At issue is The City of Frederick mayor cancelling a lecture scheduled for May 13 entitled “The Financial Implications of the Proposed Incinerator and its Impact on the Residents of Frederick”.
At the time of publication, the mayor had not responded to my email asking why he cancelled the lecture series.
“People Building Frederick’s Future”; a community organization headed by Ed Hinde, had initiated the ongoing public lecture series and over the last five months, had coordinated three public lectures which had been held at city hall. The free meetings, which were open to the public, were videotaped by city staff and placed on the city website so residents could also view at their convenience.
The first three lectures were given by Edward T. McMahon; Senior Fellow – Urban Land Institute, David Ager; Community Planner with Seth Harry; Revitalization Expert, and Dean Klein; Director of the Office to Prevent and End Homelessness in Fairfax County Virginia.
Widespread speculation is the topic covering the proposed contentious Frederick County government plan to build a costly waste-to-energy facility lead to the cancellation by the mayor.
When I asked Hinde if he had followed a city procedure for use of the facility prior to the previous lectures, he said he was not aware of any city policy.
In an email, Mr. Hinde said “I followed the standard procedure as before in requesting to hold the speaking engagement in city hall and was provided with confirmation via an email from Donna Folden of the mayor’s office dated May 1, saying that while city hall wasn’t available for the date I requested, the conference room in the Annex building was available, which I then secured.”
Afterward, on May 7, Hinde received an email from Donna Folden informing him “….City facilities are not to be used for outside entities or organizations unless the topic or event is sponsored by the City or is a City initiative. Therefore, we request that you find another location for the meeting on Monday, May 13, 2013….”
When I asked alderman Kelly Russell (D) about the cancelled meeting, she forwarded an email she had sent to the mayor on May 2, where she said, in part “I think that there is a bright line that can be drawn on what is or is not listed as a public meeting. However, I am unclear how we determine which private groups are given access to A/V (audio/visual) support and staff time, and how (or if) the city is (or should be) compensated.”
Russell concluded in the email “Is there any policy we can point to when making these decisions? If we have none, then I suggest that we discuss formulating some.”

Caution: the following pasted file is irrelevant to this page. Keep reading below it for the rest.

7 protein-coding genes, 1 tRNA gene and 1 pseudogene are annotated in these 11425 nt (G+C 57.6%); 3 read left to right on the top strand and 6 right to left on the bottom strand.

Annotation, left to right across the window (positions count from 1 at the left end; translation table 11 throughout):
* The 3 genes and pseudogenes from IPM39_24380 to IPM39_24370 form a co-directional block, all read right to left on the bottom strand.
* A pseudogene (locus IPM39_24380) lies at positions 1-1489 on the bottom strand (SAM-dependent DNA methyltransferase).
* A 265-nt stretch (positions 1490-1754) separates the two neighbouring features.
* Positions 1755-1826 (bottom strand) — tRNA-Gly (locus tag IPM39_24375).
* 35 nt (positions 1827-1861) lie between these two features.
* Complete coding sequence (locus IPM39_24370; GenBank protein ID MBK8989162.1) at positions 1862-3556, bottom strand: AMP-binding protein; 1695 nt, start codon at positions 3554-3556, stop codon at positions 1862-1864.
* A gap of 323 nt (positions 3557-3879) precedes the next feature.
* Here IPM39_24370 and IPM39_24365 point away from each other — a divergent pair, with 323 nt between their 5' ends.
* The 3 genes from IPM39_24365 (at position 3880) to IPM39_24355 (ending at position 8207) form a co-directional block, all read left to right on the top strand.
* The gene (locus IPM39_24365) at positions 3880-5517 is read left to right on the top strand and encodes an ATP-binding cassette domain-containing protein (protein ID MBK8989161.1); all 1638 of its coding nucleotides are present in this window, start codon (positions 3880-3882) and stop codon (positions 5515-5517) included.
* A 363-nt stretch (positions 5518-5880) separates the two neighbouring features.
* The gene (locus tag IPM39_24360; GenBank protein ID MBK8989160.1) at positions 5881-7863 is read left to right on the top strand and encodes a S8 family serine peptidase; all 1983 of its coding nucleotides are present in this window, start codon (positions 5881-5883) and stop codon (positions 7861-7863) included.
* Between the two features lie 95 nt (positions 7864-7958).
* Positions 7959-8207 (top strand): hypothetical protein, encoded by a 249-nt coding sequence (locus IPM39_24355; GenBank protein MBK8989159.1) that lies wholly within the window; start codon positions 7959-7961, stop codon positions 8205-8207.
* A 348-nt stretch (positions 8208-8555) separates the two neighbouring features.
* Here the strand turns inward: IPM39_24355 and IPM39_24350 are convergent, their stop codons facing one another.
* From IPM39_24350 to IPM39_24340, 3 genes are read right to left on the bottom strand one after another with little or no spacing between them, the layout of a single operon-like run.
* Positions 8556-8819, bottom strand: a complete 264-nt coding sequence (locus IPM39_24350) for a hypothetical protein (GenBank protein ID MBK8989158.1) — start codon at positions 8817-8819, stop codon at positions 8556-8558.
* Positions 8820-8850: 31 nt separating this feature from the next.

Hinde told me “People Building Frederick’s Future” intended the lectures to be informative with expert speakers on topics of interest that benefit the community.
He sent me the fact sheet on the organization that says, in part, “As residents of Frederick, we are unified by our commitment to create the highest quality of life for the entire Frederick community, current and future. Leveraging our heritage, preserving our environment, and working with other stakeholders, we draw inspiration from successful, well-designed communities elsewhere to help Frederick become one of the best small cities in America.”
During my interview with alderman Karen Young, she indicated she was supportive of moving forward with establishing policies and procedures for public use of city facilities. She added the work by Ed Hinde to bring such talented speakers to Frederick has been of great benefit to city residents.
Interestingly, and adding further confusion as to what the city policy is for use of their facilities, is a planned legislative town hall to be held at city hall on Saturday May 18 by Democratic delegate Galen Clagett, who is also running for mayor.
It appears there is lack of clarity or a policy in place providing guidelines for the use of city facilities.
Certainly, the hard work done by Ed Hinde and “People Building Frederick’s Future” is well intentioned. Providing a public lecture series on topics of interest by experts in the field will benefit city residents.
Hopefully, the mayor’s reasons for cancelling the scheduled lecture did not have anything to do with discussion surrounding the planned building of a costly incinerator to aid in the disposal of waste. An important and relevant topic that deserves further discussion by informed speakers, who will only serve to better educate residents in regard to waste disposal options available to them.
Rather than simply ending an informative public lecture series, alderman’s Russell’s suggestion for the mayor and board to move forward to establish a city policy in this regard makes sense.
I would urge them to do so and reschedule the lecture entitled “The Financial Implications of the Proposed Incinerator and its Impact on the Residents of Frederick”.